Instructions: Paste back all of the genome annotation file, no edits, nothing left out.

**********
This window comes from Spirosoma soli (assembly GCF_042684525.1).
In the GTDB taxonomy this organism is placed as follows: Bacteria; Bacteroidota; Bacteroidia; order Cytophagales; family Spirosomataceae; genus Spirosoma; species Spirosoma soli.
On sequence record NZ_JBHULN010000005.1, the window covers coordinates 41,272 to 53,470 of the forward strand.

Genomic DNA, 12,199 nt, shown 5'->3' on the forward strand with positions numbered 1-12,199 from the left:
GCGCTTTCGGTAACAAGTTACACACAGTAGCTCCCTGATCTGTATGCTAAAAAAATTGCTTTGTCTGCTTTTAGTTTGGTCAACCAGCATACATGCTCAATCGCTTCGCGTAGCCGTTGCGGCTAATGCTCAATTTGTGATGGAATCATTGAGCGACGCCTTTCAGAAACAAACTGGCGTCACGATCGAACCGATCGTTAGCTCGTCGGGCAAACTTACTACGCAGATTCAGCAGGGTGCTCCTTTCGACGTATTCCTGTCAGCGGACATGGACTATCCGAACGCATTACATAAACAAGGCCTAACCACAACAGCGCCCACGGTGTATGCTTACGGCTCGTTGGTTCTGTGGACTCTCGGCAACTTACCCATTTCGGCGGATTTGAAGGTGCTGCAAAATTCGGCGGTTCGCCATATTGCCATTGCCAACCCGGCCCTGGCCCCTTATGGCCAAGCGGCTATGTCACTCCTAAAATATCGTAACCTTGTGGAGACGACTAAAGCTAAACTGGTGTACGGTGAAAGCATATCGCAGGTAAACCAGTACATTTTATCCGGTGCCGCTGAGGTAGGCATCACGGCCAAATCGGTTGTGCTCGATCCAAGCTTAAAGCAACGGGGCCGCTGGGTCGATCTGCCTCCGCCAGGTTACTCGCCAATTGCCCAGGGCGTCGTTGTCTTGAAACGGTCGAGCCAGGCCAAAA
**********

This window comes from Spirosoma soli (assembly GCF_042684525.1).
In the GTDB taxonomy this organism is placed as follows: Bacteria; Bacteroidota; Bacteroidia; order Cytophagales; family Spirosomataceae; genus Spirosoma; species Spirosoma soli.
On sequence record NZ_JBHULN010000005.1, the window covers coordinates 41,272 to 53,470 of the forward strand.

Genomic DNA, 12,199 nt, shown 5'->3' on the forward strand with positions numbered 1-12,199 from the left:
GCGCTTTCGGTAACAAGTTACACACAGTAGCTCCCTGATCTGTATGCTAAAAAAATTGCTTTGTCTGCTTTTAGTTTGGTCAACCAGCATACATGCTCAATCGCTTCGCGTAGCCGTTGCGGCTAATGCTCAATTTGTGATGGAATCATTGAGCGACGCCTTTCAGAAACAAACTGGCGTCACGATCGAACCGATCGTTAGCTCGTCGGGCAAACTTACTACGCAGATTCAGCAGGGTGCTCCTTTCGACGTATTCCTGTCAGCGGACATGGACTATCCGAACGCATTACATAAACAAGGCCTAACCACAACAGCGCCCACGGTGTATGCTTACGGCTCGTTGGTTCTGTGGACTCTCGGCAACTTACCCATTTCGGCGGATTTGAAGGTGCTGCAAAATTCGGCGGTTCGCCATATTGCCATTGCCAACCCGGCCCTGGCCCCTTATGGCCAAGCGGCTATGTCACTCCTAAAATATCGTAACCTTGTGGAGACGACTAAAGCTAAACTGGTGTACGGTGAAAGCATATCGCAGGTAAACCAGTACATTTTATCCGGTGCCGCTGAGGTAGGCATCACGGCCAAATCGGTTGTGCTCGATCCAAGCTTAAAGCAACGGGGCCGCTGGGTCGATCTGCCTCCGCCAGGTTACTCGCCAATTGCCCAGGGCGTCGTTGTCTTGAAACGGTCGAGCCAGGCCAAAA